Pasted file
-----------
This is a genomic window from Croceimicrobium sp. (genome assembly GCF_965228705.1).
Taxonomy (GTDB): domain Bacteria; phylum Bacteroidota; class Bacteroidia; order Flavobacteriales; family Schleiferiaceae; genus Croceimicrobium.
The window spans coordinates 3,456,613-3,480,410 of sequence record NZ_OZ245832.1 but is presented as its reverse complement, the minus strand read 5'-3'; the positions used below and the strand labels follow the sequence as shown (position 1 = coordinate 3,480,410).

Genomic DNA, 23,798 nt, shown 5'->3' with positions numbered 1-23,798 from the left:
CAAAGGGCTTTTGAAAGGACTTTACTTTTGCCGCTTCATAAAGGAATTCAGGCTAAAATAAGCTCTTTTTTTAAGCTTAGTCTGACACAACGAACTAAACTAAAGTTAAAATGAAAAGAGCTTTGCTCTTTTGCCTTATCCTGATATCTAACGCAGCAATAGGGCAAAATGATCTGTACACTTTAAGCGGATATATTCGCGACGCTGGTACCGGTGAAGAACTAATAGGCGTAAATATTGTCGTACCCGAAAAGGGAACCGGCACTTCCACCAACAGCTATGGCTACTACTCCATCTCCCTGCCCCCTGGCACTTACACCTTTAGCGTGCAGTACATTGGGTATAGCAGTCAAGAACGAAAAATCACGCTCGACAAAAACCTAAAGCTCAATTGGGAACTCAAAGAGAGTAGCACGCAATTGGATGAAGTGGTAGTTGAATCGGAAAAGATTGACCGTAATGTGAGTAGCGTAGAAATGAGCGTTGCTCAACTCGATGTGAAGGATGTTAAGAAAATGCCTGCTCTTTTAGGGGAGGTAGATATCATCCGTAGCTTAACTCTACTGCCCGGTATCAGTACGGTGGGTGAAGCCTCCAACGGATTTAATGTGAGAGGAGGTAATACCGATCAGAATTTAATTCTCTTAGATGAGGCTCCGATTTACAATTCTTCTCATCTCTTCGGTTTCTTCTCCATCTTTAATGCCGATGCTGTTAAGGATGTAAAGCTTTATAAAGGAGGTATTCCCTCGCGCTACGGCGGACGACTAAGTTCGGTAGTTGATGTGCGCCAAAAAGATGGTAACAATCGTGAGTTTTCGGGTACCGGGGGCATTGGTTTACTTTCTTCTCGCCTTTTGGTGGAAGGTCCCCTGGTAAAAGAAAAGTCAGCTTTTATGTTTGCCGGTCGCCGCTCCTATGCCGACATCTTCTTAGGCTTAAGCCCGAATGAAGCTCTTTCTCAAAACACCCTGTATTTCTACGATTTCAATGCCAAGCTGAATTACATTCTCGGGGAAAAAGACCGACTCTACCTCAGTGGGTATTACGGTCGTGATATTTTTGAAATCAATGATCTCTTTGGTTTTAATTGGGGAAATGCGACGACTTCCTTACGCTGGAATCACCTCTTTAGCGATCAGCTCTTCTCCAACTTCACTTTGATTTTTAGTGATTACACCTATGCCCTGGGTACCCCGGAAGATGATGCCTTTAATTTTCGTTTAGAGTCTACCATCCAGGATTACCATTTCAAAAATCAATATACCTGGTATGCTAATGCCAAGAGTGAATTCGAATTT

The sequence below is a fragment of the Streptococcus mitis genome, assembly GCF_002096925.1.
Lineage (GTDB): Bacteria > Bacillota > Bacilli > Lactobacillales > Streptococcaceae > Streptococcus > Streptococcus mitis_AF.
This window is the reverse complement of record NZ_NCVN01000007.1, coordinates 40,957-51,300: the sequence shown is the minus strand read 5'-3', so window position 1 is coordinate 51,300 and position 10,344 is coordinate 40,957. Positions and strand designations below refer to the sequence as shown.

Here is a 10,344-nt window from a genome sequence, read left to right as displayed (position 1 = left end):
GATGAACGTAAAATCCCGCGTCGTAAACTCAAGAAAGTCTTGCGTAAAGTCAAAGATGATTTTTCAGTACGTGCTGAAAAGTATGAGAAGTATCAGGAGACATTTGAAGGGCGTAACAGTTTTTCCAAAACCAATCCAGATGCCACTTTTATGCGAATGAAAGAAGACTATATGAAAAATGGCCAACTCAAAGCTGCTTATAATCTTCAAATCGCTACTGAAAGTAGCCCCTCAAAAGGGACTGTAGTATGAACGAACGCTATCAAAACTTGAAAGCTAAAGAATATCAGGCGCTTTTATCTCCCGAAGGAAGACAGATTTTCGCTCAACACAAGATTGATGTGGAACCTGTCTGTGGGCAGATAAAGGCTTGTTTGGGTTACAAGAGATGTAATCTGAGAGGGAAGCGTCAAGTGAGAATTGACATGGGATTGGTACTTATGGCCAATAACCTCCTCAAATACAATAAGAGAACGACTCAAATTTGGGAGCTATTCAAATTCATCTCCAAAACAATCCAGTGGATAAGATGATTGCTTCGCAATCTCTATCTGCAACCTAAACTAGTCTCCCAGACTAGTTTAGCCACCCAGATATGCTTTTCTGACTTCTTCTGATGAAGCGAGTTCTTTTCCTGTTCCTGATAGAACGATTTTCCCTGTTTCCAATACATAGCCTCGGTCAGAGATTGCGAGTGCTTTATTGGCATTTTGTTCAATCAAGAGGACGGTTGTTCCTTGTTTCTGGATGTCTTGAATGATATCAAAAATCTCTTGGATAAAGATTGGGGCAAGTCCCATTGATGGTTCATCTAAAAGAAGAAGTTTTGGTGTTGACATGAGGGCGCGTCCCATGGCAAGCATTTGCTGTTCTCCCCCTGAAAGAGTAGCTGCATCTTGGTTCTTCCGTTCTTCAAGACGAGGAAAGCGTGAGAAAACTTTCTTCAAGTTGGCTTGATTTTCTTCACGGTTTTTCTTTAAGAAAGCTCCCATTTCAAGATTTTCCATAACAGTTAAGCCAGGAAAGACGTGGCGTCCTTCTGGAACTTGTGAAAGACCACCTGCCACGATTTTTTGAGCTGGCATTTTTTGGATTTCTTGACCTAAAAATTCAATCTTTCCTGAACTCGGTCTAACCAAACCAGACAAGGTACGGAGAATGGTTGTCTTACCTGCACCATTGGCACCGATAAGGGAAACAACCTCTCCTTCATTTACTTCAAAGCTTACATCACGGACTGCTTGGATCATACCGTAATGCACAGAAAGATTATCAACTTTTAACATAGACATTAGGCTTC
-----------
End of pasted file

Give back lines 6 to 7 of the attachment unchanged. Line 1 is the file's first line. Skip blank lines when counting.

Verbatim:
The sequence below is a fragment of the Streptococcus mitis genome, assembly GCF_002096925.1.
Lineage (GTDB): Bacteria > Bacillota > Bacilli > Lactobacillales > Streptococcaceae > Streptococcus > Streptococcus mitis_AF.